Sen. Rand Paul (R-Ky.) argued on Thursday that people have a legal right to privacy that predates the Constitution and comes from God.
“I think some conservatives get this thing wrong. They say, ‘Oh you don’t have a right to privacy because it’s not in the Constitution.’ Well, there’s not a right to private property in the Constitution either,” the libertarian-leaning senator said.
He argued that privacy is an unenumerated right—protected, but not explicitly listed, in the Constitution.
“I would say there is a right to privacy. It precedes the Constitution, it pre-exists, it comes, if you believe in God, from your Creator. It comes in a natural way. It’s yours,” Paul said in a speech on Internet freedom at the conservative Heritage Foundation.
Paul said he agrees with the landmark Supreme Court case Griswold v. Connecticut, which first declared that the Constitution protects privacy and invalidated a state law banning access to contraceptives.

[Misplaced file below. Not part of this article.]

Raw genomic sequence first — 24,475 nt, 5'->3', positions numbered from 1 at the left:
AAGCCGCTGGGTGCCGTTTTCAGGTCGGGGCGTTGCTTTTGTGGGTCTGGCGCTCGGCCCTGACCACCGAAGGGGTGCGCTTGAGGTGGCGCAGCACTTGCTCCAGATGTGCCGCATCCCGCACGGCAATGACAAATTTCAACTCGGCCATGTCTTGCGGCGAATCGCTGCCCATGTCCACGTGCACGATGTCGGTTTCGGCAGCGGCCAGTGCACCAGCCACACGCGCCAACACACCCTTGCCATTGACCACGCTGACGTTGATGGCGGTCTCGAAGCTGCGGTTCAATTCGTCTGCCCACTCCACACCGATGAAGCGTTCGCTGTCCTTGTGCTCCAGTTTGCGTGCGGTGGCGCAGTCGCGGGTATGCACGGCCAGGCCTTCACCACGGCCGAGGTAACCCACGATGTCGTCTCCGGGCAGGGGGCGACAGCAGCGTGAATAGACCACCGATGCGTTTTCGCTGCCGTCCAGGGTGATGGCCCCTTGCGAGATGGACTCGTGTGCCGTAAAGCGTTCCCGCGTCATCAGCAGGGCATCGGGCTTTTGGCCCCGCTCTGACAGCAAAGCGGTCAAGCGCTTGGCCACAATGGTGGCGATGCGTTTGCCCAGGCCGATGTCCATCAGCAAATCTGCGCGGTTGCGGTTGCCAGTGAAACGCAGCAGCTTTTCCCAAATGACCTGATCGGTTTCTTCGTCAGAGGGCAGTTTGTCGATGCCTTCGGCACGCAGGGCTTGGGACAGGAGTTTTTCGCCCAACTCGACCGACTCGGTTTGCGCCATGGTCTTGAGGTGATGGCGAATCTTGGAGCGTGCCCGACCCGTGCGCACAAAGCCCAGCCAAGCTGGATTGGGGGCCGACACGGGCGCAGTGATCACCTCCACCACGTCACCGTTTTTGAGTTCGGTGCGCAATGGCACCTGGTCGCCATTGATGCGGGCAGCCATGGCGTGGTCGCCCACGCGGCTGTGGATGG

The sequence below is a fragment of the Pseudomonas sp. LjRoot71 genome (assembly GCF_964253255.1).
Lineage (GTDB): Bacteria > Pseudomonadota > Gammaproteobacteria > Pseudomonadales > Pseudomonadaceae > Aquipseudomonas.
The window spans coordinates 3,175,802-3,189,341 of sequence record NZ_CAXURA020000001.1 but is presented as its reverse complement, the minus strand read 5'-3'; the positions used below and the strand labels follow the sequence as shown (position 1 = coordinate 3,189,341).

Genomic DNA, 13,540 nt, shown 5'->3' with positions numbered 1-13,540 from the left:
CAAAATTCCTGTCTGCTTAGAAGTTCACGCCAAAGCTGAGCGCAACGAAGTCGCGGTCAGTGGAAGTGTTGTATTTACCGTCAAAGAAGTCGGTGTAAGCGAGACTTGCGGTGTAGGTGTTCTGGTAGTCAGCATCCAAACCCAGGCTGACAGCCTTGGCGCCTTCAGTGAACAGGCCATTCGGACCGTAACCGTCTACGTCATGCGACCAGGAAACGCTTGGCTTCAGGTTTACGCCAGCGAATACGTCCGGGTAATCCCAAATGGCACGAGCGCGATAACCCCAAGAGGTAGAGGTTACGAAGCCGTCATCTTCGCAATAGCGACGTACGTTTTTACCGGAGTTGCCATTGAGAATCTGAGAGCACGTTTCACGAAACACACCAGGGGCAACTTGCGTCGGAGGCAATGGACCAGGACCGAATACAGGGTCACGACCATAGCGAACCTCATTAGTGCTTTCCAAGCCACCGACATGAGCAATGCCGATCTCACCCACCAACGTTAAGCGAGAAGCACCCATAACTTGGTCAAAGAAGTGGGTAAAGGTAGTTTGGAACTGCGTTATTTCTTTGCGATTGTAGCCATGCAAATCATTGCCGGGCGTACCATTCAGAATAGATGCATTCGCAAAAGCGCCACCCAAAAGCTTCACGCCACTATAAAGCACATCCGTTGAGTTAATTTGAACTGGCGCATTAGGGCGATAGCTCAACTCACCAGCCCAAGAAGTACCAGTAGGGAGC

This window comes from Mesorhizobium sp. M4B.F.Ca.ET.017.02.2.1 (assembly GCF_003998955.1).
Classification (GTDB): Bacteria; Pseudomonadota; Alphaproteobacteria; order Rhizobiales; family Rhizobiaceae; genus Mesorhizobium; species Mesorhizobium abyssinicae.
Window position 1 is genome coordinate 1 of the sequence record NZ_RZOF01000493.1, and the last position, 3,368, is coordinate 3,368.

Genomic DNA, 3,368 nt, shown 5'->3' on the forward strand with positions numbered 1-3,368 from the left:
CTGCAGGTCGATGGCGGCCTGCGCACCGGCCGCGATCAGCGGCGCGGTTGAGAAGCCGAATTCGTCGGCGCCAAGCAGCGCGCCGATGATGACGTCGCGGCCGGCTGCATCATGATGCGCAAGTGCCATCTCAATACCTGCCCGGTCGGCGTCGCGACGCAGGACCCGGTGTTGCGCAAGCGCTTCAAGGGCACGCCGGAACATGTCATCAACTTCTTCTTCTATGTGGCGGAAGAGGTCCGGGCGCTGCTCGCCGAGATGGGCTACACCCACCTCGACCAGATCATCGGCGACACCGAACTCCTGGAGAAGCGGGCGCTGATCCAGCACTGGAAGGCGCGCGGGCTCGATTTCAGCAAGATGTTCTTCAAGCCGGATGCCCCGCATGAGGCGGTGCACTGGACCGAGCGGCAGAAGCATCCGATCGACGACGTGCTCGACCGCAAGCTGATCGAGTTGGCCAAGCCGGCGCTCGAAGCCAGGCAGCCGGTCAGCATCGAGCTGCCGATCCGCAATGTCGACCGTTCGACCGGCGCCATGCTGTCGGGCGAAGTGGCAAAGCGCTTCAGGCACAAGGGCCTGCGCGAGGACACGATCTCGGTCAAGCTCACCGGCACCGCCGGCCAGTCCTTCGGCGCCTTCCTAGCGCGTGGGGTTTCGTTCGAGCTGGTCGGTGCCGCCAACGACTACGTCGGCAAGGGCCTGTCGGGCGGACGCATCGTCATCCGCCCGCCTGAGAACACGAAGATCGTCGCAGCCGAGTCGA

He also said that the right to privacy extends to personal records, even when they are under the control of a third party, like a website, bank or telecommunications provider.
Paul said that laws like the Patriot Act that give the government access to personal information when it is under the control of a company “erode” the Fourth Amendment.
But Paul argued that people have a right to privacy only from intrusion by the government, not private corporations.
“Some people say, ‘Google has no right to this information.’ Well, you make a contract with Google, and Google has the right to whatever you sign away as far as a contract,” Paul said.